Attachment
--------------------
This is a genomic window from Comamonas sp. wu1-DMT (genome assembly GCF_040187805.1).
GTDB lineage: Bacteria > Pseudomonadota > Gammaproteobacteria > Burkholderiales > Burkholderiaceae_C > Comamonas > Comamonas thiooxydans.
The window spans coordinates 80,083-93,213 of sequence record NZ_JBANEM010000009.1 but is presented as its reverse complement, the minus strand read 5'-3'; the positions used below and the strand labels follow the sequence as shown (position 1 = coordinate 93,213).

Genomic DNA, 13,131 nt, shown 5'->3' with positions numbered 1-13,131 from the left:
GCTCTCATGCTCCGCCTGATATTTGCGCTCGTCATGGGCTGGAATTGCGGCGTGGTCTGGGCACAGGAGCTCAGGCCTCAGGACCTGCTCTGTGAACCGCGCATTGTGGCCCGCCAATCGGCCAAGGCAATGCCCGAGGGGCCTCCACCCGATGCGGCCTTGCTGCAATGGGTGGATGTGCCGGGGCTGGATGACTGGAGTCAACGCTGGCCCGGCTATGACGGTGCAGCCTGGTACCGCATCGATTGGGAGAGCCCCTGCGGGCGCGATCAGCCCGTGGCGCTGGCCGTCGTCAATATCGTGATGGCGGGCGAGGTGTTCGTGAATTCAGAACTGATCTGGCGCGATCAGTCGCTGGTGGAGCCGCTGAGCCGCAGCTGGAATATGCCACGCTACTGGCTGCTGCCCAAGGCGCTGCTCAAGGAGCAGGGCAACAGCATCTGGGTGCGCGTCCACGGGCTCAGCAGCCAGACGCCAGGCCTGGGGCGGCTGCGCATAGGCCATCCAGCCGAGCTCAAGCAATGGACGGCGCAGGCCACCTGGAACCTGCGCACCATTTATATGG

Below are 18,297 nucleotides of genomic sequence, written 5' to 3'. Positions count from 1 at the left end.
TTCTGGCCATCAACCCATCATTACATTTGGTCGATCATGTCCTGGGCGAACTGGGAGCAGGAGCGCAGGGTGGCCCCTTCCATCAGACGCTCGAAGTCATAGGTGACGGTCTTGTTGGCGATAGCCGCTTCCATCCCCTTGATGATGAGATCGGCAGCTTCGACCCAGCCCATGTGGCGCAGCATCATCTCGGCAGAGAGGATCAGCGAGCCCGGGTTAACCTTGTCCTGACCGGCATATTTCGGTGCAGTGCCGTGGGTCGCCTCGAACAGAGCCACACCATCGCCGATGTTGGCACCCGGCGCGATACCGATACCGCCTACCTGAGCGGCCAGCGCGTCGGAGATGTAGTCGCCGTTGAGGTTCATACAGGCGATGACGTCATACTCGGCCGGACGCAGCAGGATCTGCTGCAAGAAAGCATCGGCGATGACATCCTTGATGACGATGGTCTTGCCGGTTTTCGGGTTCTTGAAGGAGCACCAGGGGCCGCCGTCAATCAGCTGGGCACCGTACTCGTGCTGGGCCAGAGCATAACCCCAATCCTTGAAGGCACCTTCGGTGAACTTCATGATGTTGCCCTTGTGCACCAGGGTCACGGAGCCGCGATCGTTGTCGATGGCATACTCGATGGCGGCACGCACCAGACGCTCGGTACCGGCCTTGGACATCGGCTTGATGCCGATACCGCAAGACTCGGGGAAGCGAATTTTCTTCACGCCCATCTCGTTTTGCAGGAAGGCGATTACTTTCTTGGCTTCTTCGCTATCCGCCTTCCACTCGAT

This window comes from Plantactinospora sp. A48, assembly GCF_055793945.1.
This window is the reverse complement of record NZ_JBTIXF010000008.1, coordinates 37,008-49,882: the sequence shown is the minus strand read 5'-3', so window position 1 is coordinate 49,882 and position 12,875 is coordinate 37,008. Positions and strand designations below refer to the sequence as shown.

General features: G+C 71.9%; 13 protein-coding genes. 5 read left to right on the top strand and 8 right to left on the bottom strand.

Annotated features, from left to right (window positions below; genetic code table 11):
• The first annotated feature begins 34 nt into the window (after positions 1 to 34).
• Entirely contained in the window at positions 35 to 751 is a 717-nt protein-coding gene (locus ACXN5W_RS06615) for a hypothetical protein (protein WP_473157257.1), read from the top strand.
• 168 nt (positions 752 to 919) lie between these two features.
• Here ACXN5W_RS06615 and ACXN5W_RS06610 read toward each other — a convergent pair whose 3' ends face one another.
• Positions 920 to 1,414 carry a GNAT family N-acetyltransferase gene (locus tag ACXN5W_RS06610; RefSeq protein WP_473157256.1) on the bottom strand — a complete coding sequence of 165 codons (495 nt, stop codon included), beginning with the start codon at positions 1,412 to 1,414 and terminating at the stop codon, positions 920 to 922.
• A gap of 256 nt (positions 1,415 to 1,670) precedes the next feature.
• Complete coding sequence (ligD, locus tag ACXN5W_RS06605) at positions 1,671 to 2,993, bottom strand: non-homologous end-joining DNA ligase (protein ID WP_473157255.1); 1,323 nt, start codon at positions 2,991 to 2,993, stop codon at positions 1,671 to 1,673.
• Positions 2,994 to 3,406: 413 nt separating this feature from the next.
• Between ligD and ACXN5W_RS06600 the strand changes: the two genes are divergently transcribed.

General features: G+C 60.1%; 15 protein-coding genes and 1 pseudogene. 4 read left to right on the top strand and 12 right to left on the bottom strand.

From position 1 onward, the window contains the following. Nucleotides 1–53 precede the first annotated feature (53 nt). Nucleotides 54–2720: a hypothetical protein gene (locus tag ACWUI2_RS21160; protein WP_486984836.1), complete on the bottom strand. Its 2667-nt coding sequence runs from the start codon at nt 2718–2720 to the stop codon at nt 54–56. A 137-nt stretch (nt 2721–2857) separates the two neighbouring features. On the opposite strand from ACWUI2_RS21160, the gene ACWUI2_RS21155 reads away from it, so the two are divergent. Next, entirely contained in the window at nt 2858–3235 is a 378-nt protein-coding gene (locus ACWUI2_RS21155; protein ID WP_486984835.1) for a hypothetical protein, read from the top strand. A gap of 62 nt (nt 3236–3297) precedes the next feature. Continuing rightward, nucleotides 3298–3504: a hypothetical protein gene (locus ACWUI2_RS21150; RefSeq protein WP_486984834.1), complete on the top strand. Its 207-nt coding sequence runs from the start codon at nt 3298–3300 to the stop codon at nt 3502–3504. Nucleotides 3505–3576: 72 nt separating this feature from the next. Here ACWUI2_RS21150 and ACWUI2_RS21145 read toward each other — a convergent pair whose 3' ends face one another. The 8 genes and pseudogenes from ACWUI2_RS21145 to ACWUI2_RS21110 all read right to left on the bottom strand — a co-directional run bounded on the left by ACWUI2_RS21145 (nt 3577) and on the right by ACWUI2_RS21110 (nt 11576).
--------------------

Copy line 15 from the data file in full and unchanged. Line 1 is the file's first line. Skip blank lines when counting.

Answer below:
• Here ACXN5W_RS06615 and ACXN5W_RS06610 read toward each other — a convergent pair whose 3' ends face one another.